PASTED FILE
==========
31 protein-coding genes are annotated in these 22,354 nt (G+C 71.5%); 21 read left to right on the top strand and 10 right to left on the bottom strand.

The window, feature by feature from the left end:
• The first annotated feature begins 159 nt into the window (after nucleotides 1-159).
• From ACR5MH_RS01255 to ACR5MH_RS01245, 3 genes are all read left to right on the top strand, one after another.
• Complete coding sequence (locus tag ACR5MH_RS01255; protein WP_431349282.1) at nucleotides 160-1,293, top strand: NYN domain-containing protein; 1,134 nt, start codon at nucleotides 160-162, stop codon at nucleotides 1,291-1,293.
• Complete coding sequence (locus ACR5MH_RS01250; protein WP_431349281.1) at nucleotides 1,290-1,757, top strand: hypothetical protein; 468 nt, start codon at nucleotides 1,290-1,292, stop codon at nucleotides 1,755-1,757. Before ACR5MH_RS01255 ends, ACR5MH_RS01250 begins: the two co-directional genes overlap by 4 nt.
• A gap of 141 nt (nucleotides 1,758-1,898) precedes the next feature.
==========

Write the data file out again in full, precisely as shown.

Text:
31 protein-coding genes are annotated in these 22,354 nt (G+C 71.5%); 21 read left to right on the top strand and 10 right to left on the bottom strand.

The window, feature by feature from the left end:
• The first annotated feature begins 159 nt into the window (after nucleotides 1-159).
• From ACR5MH_RS01255 to ACR5MH_RS01245, 3 genes are all read left to right on the top strand, one after another.
• Complete coding sequence (locus tag ACR5MH_RS01255; protein WP_431349282.1) at nucleotides 160-1,293, top strand: NYN domain-containing protein; 1,134 nt, start codon at nucleotides 160-162, stop codon at nucleotides 1,291-1,293.
• Complete coding sequence (locus ACR5MH_RS01250; protein WP_431349281.1) at nucleotides 1,290-1,757, top strand: hypothetical protein; 468 nt, start codon at nucleotides 1,290-1,292, stop codon at nucleotides 1,755-1,757. Before ACR5MH_RS01255 ends, ACR5MH_RS01250 begins: the two co-directional genes overlap by 4 nt.
• A gap of 141 nt (nucleotides 1,758-1,898) precedes the next feature.